Wednesday, January 11, 2017

Misfits Origins: Dai Shan - Fetchling Blade Bound Magus Part 3

Strange shadows were cast by the green alchemical fire between them. They danced on the stone overhang and back wall of their camp. The other three sides were open. No breeze blew through, the fire moved on its own.

O’dirick of The Grayed Reapers stood before the flames.

Dai Shan sat on a stone, his spellbook on his lap. Shaln leaned against Ehlkarn’s shoulder and Torric lounged with his hands behind his back. Hectayr was still as the night.

Tomorrow they would see battle with the Umbral Dragon. Kayanidrohl was young but he had been tormenting the scattered cities of the outlands and his infamy was growing. It was time to put the beast down.

Tonight O’dirick would cast her bones.

“Battle Lord, do you have any words before I begin?” asked the oracle.

He stood. “No, O’dirick. We are among the dead. Words only matter to the living.”

She flinched at the words. “Then let us see what the dead have to say.”

The Grayed Reapers leaned in, all attentive. O’dirick flung her cloak out of the way leaning her head back as she did it. Her eyes darted about and narrowed until a pale yellow light came forth.

There was a soft tinkling as her onyx charms dangling from the antlers spun and knocked against the tines. It was a song from another place. O’dirick started to sway and the song got louder and more erratic.

She swayed and moved and her head made the music dance. Everyone watched and couldn’t peel their eyes away.

Dai Shan knew she hated this. He could see it in her eyes. He didn’t know if the others knew but if they did no one said a word. They all relied on her too much. Her auguries had kept them alive this long.

Her hands weaved a story his eyes couldn’t follow and then a black cup was in her hands. She shook it in time to her swaying and he could hear the bones rattling inside.

He could feel it building. It came from all sides, the air, the earth, the places in between. He could feel it on his skin, tingling and standing his hair on end.

Dai Shan’s hand went to his scimitar and he added his own power to the dance as it went up and down the blade. His eyes darted about, looking for an enemy, any enemy.

O’dirick’s voice joined in. He couldn’t make out a word of it. She spoke and it went through his being.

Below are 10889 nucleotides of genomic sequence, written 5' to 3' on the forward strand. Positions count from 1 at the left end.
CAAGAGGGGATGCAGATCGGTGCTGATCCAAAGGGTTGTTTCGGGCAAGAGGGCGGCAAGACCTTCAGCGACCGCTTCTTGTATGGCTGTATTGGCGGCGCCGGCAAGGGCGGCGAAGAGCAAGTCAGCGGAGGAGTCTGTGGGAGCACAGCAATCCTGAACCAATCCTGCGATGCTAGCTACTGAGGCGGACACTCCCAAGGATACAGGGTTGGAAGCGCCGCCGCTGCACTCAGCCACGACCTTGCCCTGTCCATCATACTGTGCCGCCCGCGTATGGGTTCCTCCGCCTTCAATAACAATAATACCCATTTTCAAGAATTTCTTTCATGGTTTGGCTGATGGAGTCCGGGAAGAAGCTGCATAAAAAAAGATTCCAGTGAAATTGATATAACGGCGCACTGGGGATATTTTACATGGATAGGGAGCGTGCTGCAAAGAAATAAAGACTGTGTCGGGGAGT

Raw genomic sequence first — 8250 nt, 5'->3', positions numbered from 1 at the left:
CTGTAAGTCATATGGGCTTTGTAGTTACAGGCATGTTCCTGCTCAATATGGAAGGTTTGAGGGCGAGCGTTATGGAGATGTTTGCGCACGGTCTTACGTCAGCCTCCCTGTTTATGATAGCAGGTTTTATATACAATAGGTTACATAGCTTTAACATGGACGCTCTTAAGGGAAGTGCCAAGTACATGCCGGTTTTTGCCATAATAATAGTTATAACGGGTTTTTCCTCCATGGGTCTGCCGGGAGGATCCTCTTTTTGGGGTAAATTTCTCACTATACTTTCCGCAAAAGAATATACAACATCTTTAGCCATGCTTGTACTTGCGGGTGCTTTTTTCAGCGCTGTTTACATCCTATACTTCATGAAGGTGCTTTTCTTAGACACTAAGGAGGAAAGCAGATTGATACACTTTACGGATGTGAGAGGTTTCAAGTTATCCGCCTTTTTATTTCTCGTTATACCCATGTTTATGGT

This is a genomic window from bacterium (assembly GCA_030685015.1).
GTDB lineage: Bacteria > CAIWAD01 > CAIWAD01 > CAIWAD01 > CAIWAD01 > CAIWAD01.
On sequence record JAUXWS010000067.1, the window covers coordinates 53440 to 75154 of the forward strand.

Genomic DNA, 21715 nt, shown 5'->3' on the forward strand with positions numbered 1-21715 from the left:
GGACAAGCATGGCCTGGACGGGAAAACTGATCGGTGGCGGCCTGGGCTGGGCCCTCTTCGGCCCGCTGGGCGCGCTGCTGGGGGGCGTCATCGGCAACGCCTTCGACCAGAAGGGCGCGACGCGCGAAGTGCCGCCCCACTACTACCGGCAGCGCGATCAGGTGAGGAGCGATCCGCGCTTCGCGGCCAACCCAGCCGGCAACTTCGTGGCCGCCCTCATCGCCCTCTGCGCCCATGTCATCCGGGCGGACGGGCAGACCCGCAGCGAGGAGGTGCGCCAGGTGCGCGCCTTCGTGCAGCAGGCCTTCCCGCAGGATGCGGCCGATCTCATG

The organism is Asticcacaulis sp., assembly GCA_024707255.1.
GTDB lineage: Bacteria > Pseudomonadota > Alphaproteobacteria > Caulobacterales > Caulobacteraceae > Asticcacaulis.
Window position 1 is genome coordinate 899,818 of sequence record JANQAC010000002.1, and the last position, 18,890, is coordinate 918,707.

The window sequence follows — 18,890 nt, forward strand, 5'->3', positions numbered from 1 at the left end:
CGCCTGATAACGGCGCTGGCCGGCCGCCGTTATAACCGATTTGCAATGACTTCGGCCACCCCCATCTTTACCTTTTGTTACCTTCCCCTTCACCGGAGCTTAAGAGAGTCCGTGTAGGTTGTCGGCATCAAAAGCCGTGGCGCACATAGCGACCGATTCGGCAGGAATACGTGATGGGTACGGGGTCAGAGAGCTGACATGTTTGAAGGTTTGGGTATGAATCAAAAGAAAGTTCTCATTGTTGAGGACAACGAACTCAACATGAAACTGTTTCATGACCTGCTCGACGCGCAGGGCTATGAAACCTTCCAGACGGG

Dai Shan looked around and his companions were fixed onto the oracle. Each leaned forward, waiting for it to happen, waiting and dreading what was to come.

O’dirick snapped forward her cry piercing his being and she threw the contents of the cup on the earth.

They bounced, clacked, and rolled to a stop.

The oracle fell to her knees.

He could see her eyes darting between the bones on the ground reading their story.

She looked up and met his eyes. Darkness no, he thought.

“He is waiting for us.”

Misfit Origins: Rogar Stonefist - Dwarven Monk

Written by Kevin Guthrie 

Rogar Stonefist worked with the rest of his clan as dwarves do. They tunneled and burrowed with the purpose of excavating wondrous caverns and great halls. Many others would mine the ore and work it with great precision. Rogar didn’t care much for this life. For that matter, most of the dwarves did not care much for Rogar. He was loud and obnoxious. Words poured forth from his mouth like water of a raging river. He’d say things with great booming intent where others might be more polite and discreet. He never meant any harm. In fact, he often said equally uncourteous remarks about himself. It was his nature.

He spent much of his free time in books and working his craft. He so enjoyed working stone in a way that a human would work clay. He developed a reputation for making stone ornaments for dwarven beards. He’d carve small figurines from stone as easily as someone might whittle a piece of wood. This brought great joy and satisfaction to Rogar. But his clan found it a frivolous pursuit; though they did like wearing his beads and baubles. The other dwarves also like the fact that it often kept Rogar from saying any little thing that popped into his head. Rogar was honest to a fault.

Life’s path changed when Rogar met another odd dwarf, Stoholt. He was a monk and quite disciplined. He showed Rogar another life; one Rogar had never considered. The graceful moves of Stoholt were entrancing. Rogar was eager to learn more. Stoholt took Rogar under his wing and the two of them went back to Shoholt’s monastery, which was Soaring Tower, the House of Forge and Fist.